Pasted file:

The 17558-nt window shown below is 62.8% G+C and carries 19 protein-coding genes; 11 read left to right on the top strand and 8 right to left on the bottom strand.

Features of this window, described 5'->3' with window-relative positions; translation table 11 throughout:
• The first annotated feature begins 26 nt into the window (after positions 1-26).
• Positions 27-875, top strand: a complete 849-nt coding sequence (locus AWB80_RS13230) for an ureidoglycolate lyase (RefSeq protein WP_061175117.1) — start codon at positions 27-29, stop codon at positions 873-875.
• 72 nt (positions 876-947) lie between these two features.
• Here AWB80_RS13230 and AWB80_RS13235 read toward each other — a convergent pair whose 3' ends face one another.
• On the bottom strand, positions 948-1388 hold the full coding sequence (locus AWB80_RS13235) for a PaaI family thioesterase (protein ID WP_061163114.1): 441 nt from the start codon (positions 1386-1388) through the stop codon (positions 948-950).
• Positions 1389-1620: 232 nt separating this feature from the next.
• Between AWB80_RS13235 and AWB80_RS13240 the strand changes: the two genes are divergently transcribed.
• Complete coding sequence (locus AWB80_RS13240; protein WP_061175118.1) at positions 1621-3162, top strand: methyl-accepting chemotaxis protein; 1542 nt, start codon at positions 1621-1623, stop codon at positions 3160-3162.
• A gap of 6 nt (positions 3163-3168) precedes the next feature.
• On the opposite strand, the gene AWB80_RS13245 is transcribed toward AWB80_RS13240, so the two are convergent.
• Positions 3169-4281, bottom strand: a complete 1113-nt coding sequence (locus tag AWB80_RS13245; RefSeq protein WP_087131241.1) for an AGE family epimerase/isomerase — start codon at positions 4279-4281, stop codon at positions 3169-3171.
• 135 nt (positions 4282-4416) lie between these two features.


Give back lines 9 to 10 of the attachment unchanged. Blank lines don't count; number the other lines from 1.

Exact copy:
• Between AWB80_RS13235 and AWB80_RS13240 the strand changes: the two genes are divergently transcribed.
• Complete coding sequence (locus AWB80_RS13240; protein WP_061175118.1) at positions 1621-3162, top strand: methyl-accepting chemotaxis protein; 1542 nt, start codon at positions 1621-1623, stop codon at positions 3160-3162.